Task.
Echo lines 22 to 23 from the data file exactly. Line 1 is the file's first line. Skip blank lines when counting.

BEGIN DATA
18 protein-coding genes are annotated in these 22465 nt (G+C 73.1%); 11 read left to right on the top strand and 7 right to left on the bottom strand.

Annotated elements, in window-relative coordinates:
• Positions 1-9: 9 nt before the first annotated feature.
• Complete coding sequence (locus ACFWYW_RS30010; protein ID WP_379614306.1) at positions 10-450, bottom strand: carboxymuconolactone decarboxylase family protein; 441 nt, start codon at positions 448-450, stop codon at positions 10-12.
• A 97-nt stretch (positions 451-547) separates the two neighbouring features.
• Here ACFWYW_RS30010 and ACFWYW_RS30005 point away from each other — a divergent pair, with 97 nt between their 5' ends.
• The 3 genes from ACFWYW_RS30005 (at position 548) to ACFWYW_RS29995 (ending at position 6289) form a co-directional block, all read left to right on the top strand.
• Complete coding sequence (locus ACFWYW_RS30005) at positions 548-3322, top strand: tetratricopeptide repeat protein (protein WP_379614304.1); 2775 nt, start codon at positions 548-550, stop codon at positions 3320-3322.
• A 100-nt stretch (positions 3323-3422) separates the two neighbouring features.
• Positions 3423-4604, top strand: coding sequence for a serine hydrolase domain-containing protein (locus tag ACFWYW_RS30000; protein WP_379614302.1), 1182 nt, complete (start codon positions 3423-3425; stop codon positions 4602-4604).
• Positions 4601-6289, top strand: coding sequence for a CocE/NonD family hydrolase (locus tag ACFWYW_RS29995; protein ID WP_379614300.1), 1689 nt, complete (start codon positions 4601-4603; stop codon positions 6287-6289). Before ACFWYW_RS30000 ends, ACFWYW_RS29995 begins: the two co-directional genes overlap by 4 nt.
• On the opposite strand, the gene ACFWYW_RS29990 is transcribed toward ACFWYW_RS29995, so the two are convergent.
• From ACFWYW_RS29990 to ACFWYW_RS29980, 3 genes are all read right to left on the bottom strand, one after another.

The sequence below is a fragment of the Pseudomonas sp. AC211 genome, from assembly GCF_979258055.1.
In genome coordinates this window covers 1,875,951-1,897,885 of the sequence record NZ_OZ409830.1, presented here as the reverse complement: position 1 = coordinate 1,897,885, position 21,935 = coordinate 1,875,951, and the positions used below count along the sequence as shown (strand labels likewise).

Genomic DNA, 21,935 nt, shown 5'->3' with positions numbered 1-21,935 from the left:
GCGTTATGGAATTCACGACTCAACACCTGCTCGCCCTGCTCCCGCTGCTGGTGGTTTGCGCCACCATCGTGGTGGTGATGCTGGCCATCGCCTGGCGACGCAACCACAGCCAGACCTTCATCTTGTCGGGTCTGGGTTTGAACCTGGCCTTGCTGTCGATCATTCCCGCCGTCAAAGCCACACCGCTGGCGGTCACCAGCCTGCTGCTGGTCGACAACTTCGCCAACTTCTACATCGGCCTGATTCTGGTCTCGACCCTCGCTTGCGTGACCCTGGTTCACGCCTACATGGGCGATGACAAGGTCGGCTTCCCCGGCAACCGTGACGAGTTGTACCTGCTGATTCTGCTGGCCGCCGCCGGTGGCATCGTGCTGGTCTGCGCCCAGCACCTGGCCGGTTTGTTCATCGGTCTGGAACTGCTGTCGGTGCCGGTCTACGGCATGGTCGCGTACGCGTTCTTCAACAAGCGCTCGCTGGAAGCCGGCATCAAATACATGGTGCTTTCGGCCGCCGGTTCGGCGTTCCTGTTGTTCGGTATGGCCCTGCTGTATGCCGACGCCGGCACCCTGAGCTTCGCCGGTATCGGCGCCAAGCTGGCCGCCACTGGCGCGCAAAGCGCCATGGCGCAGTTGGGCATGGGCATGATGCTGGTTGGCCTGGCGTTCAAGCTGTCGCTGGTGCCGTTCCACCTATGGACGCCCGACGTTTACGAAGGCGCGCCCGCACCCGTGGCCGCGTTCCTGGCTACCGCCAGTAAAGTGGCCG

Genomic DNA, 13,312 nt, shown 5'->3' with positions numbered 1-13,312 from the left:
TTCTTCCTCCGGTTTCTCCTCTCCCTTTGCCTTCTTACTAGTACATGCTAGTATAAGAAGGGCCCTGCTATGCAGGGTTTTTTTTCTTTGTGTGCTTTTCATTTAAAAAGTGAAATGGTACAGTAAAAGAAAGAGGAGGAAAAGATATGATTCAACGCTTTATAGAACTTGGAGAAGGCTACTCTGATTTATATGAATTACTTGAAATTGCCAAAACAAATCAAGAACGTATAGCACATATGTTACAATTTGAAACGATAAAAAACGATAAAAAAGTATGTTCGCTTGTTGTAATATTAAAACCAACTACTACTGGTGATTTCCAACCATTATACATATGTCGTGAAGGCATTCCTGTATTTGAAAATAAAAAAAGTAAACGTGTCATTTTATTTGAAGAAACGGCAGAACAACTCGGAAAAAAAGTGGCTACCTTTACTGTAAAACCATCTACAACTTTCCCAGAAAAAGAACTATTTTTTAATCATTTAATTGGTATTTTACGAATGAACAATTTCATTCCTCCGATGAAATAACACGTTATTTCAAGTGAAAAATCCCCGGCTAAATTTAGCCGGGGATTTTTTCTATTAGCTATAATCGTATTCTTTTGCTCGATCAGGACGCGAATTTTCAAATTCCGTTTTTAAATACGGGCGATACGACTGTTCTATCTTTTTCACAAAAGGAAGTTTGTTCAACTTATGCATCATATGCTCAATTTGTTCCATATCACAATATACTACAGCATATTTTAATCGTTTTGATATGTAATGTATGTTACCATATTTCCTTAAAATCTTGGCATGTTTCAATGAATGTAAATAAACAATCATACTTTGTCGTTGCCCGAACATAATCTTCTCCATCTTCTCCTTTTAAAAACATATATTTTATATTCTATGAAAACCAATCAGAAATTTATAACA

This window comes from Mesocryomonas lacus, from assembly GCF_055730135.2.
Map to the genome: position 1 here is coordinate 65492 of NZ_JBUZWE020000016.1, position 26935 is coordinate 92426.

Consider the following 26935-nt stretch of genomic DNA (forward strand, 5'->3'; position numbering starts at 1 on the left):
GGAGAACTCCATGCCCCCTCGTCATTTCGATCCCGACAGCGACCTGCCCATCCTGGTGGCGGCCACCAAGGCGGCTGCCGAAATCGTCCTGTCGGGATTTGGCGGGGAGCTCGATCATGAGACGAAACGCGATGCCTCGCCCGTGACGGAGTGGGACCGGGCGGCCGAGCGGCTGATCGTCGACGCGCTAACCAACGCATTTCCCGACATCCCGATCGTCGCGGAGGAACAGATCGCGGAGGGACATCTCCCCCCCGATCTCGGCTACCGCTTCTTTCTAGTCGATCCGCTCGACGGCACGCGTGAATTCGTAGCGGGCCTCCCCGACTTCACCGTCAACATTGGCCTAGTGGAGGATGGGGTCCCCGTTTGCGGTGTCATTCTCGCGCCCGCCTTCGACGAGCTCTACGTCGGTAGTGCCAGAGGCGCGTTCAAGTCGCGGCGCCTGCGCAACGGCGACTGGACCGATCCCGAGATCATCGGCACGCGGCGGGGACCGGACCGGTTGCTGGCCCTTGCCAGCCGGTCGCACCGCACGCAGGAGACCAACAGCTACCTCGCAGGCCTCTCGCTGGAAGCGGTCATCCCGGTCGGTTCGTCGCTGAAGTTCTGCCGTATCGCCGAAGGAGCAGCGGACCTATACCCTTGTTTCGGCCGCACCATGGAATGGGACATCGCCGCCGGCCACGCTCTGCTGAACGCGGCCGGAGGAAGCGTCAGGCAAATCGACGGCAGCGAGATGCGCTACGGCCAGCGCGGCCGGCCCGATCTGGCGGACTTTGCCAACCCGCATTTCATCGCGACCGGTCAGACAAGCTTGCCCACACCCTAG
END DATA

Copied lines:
Consider the following 26935-nt stretch of genomic DNA (forward strand, 5'->3'; position numbering starts at 1 on the left):
GGAGAACTCCATGCCCCCTCGTCATTTCGATCCCGACAGCGACCTGCCCATCCTGGTGGCGGCCACCAAGGCGGCTGCCGAAATCGTCCTGTCGGGATTTGGCGGGGAGCTCGATCATGAGACGAAACGCGATGCCTCGCCCGTGACGGAGTGGGACCGGGCGGCCGAGCGGCTGATCGTCGACGCGCTAACCAACGCATTTCCCGACATCCCGATCGTCGCGGAGGAACAGATCGCGGAGGGACATCTCCCCCCCGATCTCGGCTACCGCTTCTTTCTAGTCGATCCGCTCGACGGCACGCGTGAATTCGTAGCGGGCCTCCCCGACTTCACCGTCAACATTGGCCTAGTGGAGGATGGGGTCCCCGTTTGCGGTGTCATTCTCGCGCCCGCCTTCGACGAGCTCTACGTCGGTAGTGCCAGAGGCGCGTTCAAGTCGCGGCGCCTGCGCAACGGCGACTGGACCGATCCCGAGATCATCGGCACGCGGCGGGGACCGGACCGGTTGCTGGCCCTTGCCAGCCGGTCGCACCGCACGCAGGAGACCAACAGCTACCTCGCAGGCCTCTCGCTGGAAGCGGTCATCCCGGTCGGTTCGTCGCTGAAGTTCTGCCGTATCGCCGAAGGAGCAGCGGACCTATACCCTTGTTTCGGCCGCACCATGGAATGGGACATCGCCGCCGGCCACGCTCTGCTGAACGCGGCCGGAGGAAGCGTCAGGCAAATCGACGGCAGCGAGATGCGCTACGGCCAGCGCGGCCGGCCCGATCTGGCGGACTTTGCCAACCCGCATTTCATCGCGACCGGTCAGACAAGCTTGCCCACACCCTAG